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Asian American Federal Judges Halt Trump’s Latest Muslim Travel Ban

Theodore Chuang
Judge Theodore Chuang
Views from the Edge contributed to this report


An Asian American federal judge in Maryland early today became the second in less than 24 hours to halt the latest version of President Trump’s travel ban.

The Washington Post reports Judge Theodore D. Chuang blocked the White House from enforcing the ban on anyone with a “bona fide” relationship with someone in the United States, such as a family member or professional relationship.

“Like the two versions before it, President Trump’s latest travel ban is still a Muslim ban at its core. And like the two before it, this one is going down to defeat in the courts,” said Omar Jadwat of the ACLU’s Immigration Rights Project.

Late Tuesday (Oct. 17), mere hours before it was set to take effect, another Asian American federal judge in Hawaii blocked most of President Donald Trump’s latest travel ban Tuesday.

The temporary restraining order by U.S. District Judge Derrick Watson will most certainly place the Hawaiian judge and Hawaii’s Attorney General Doug Chin in Donald Trump’s Twitter crosshairs.

Judge Derrick Watson
Judge Derrick Watson

“This is the third time Hawaii has gone to court to stop President Trump from issuing a travel ban that discriminates against people based on their nation of origin or religion,” Hawaii Attorney General Doug Chin said in a statement. “Today is another victory for the rule of law.”In his 40-page decision, the Hawaii-born Watson wrote that the newest attempt to impose travel restrictions “suffers from precisely the same maladies as its predecessor.”

The third Trump-inspired travel ban announced in September and set to go into effect early Wednesday, would have restricted travelers from Chad, Iran, Libya, North Korea, Somalia, Syria and Yemen, along with some Venezuelan government officials and their families.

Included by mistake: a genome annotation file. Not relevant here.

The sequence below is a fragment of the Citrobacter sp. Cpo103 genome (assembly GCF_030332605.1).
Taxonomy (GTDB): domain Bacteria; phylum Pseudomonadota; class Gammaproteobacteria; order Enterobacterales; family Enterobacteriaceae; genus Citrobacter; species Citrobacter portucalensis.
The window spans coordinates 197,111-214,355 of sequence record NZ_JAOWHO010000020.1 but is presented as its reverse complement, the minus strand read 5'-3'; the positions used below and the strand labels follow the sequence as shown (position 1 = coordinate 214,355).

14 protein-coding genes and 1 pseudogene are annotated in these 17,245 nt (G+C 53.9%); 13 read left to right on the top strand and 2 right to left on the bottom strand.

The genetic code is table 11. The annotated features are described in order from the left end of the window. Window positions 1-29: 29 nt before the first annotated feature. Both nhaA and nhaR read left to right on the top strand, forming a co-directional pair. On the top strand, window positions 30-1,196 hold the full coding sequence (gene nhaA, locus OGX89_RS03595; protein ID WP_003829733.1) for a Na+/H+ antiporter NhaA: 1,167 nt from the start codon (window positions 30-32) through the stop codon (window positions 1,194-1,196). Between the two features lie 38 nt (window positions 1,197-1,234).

“The American Muslim community is heartened by the district court’s decision to block the Trump Administration’s racist and xenophobic agenda,” said Zahra Biloo of the Council on American-Islamic Relations (CAIR). “It is our hope that Muslim Ban 3.0 will be the last iteration of an unconstitutional policy that hurts communities across our country. We will continue to fight until this ban, and all anti-Muslim and anti-immigrant policies are repealed.”

The latest version of the travel ban “plainly discriminates based on nationality in the manner that the 9th Circuit has found antithetical to … the founding principles of this nation,” Watson ruled. His decision would not affect any restrictions for Venezuela and North Korea.

“It exceeds the limits on the President’s exclusion authority that have been recognized for nearly a century, by supplanting Congress’s immigration policies with the President’s own unilateral and indefinite ban,” the challengers in Hawaii wrote of the new ban. “And it continues to effectuate the President’s unrepudiated promise to exclude Muslims from the United States.”

Watson wrote that the order did “not reveal why existing law is insufficient to address the President’s described concerns” and that it was internally flawed – for example, by exempting Iraq from the banned list even though Iraq failed the U.S. government’s security assessment.

Watson’s order is a temporary stop on the ban, while a lawsuit over the ins and outs of the legality of the ban will argued in coming months.

Washington state, Massachusetts, California, Oregon, New York and Maryland are also challenging the order in front of the same federal judge in Seattle who struck down Trump’s initial ban in January.


That ban — aimed mostly at Muslim-majority countries — led to chaos, confusion and demonstrations at airports throughout the country and triggered several lawsuits, including one from Hawaii.

That led to the Trump administration revising the ban, which Hawaii challenged, and Watson agreed it discriminated on the basis of nationality and religion. A subsequent U.S. Supreme Court ruling allowed the administration to partially reinstate restrictions against Iran, Libya, Somalia, Sudan, Syria and Yemen and against all refugees.

Hawaii then successfully challenged the government’s definition of which relatives of people already living in the U.S. would be allowed into the country, and Watson ordered the list expanded.

“We hope that both the courts and Americans in general remember other moments in recent history where the government has systematically discriminated against specific groups of people, such as the internment of Japanese Americans and the Chinese Exclusion Act,” said Aarti Kohli,of Asian Americans Advancing Justice.

This is the second time Watson and Chuang have both issued orders staying the travel ban. The two also stayed President Trump’s first travel ban.
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